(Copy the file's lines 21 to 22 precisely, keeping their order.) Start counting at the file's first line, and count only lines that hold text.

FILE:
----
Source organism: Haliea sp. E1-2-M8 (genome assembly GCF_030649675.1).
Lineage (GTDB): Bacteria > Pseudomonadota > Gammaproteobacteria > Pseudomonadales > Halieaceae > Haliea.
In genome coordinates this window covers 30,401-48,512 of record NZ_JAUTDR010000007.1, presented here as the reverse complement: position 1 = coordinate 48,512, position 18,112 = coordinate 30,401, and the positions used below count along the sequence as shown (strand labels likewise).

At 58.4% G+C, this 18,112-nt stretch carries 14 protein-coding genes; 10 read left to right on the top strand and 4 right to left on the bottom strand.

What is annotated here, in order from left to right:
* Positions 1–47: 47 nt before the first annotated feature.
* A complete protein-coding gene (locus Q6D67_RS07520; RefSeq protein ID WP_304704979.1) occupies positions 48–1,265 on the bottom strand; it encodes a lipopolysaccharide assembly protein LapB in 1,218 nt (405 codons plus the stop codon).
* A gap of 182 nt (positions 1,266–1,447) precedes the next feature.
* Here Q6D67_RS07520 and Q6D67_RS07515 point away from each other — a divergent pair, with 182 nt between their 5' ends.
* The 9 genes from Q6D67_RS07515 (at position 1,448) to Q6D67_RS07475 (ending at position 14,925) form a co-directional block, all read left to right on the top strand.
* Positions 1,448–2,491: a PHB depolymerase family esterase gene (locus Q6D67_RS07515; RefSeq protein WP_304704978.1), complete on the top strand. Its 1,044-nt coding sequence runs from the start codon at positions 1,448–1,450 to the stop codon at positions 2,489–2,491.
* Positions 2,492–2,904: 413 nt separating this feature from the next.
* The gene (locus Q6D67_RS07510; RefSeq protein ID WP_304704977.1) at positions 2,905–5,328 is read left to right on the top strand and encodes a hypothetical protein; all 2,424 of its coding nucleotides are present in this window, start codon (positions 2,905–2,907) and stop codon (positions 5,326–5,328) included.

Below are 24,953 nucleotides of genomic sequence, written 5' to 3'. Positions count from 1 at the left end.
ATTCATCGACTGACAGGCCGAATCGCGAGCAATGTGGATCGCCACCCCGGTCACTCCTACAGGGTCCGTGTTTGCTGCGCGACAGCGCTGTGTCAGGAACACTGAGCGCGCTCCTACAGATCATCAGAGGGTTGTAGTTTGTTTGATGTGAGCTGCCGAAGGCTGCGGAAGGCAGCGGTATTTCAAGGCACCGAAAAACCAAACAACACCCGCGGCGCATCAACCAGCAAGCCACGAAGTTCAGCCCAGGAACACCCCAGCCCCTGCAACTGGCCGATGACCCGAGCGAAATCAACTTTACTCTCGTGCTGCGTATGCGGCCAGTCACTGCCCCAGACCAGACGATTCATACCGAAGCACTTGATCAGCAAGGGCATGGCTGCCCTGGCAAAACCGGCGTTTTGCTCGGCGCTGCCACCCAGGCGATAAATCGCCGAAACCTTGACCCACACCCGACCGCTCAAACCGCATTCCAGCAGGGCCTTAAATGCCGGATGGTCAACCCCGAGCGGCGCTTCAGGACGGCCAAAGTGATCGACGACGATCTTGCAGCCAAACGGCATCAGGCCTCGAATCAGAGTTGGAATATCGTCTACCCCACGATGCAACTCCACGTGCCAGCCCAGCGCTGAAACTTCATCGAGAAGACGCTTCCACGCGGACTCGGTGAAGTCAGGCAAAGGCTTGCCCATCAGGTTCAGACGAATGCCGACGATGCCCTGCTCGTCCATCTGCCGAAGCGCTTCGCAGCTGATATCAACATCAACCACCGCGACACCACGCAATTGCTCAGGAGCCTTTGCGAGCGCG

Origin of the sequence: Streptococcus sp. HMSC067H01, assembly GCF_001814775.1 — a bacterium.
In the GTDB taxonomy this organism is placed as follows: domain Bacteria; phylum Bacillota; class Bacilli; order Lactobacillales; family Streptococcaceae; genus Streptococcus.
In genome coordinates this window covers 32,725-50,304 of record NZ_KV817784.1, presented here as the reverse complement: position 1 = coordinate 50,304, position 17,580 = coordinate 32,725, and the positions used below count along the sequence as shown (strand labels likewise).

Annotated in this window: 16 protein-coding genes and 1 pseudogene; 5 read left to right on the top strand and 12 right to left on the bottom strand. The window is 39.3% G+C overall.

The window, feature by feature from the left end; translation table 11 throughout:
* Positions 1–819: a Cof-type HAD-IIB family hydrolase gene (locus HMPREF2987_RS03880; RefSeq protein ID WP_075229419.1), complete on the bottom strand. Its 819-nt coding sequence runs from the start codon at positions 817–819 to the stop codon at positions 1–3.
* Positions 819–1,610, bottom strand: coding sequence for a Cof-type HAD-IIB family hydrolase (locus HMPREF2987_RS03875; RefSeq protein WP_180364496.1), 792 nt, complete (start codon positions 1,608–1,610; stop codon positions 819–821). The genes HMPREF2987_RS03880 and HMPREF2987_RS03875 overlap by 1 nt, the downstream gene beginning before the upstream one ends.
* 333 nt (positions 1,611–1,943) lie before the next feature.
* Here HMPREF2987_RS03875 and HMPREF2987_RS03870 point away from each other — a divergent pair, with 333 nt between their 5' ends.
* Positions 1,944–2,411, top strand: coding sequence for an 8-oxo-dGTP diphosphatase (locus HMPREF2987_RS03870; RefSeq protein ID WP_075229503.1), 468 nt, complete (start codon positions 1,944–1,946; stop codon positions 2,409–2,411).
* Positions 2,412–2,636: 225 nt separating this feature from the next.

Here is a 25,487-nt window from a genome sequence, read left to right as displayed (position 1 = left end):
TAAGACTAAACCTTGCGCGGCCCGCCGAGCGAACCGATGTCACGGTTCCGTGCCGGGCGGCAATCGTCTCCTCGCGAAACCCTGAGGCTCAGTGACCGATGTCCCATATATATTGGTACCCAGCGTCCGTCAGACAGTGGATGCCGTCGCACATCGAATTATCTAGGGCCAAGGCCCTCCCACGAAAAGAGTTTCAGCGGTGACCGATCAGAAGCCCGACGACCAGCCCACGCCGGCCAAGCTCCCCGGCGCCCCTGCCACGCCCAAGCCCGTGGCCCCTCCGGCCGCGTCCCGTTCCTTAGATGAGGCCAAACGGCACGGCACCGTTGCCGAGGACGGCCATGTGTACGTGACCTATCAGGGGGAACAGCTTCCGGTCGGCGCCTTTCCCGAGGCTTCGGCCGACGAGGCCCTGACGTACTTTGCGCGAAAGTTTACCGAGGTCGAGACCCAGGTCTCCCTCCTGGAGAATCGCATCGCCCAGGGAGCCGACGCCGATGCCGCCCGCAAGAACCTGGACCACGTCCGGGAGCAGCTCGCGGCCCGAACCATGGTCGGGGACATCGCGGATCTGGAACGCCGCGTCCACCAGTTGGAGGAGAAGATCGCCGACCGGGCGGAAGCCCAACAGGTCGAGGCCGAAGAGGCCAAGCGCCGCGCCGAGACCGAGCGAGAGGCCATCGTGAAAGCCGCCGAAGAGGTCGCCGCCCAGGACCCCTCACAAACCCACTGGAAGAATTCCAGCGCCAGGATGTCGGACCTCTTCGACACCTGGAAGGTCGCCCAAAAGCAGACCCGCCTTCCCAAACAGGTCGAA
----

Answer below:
* Positions 1–819: a Cof-type HAD-IIB family hydrolase gene (locus HMPREF2987_RS03880; RefSeq protein ID WP_075229419.1), complete on the bottom strand. Its 819-nt coding sequence runs from the start codon at positions 817–819 to the stop codon at positions 1–3.
* Positions 819–1,610, bottom strand: coding sequence for a Cof-type HAD-IIB family hydrolase (locus HMPREF2987_RS03875; RefSeq protein WP_180364496.1), 792 nt, complete (start codon positions 1,608–1,610; stop codon positions 819–821). The genes HMPREF2987_RS03880 and HMPREF2987_RS03875 overlap by 1 nt, the downstream gene beginning before the upstream one ends.